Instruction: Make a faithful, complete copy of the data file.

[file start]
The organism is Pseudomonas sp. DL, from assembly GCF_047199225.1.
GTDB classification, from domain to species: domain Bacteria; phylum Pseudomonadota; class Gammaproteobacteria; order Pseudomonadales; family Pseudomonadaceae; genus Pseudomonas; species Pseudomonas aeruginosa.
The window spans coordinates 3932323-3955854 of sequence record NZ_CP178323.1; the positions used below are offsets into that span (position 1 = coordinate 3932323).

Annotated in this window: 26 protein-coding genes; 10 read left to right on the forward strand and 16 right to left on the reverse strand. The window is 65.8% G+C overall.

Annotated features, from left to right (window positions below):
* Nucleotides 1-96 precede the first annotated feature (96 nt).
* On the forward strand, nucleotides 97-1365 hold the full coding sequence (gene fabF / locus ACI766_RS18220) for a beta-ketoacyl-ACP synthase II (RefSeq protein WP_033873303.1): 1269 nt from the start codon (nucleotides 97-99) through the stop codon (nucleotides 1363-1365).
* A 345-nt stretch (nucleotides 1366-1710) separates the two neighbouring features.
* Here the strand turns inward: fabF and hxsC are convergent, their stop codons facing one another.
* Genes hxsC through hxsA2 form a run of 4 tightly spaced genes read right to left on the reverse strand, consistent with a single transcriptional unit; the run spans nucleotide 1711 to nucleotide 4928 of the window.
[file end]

The organism is Pseudomonas sp. DL, from assembly GCF_047199225.1.
GTDB classification, from domain to species: domain Bacteria; phylum Pseudomonadota; class Gammaproteobacteria; order Pseudomonadales; family Pseudomonadaceae; genus Pseudomonas; species Pseudomonas aeruginosa.
The window spans coordinates 3932323-3955854 of sequence record NZ_CP178323.1; the positions used below are offsets into that span (position 1 = coordinate 3932323).

Annotated in this window: 26 protein-coding genes; 10 read left to right on the forward strand and 16 right to left on the reverse strand. The window is 65.8% G+C overall.

Annotated features, from left to right (window positions below):
* Nucleotides 1-96 precede the first annotated feature (96 nt).
* On the forward strand, nucleotides 97-1365 hold the full coding sequence (gene fabF / locus ACI766_RS18220) for a beta-ketoacyl-ACP synthase II (RefSeq protein WP_033873303.1): 1269 nt from the start codon (nucleotides 97-99) through the stop codon (nucleotides 1363-1365).
* A 345-nt stretch (nucleotides 1366-1710) separates the two neighbouring features.
* Here the strand turns inward: fabF and hxsC are convergent, their stop codons facing one another.
* Genes hxsC through hxsA2 form a run of 4 tightly spaced genes read right to left on the reverse strand, consistent with a single transcriptional unit; the run spans nucleotide 1711 to nucleotide 4928 of the window.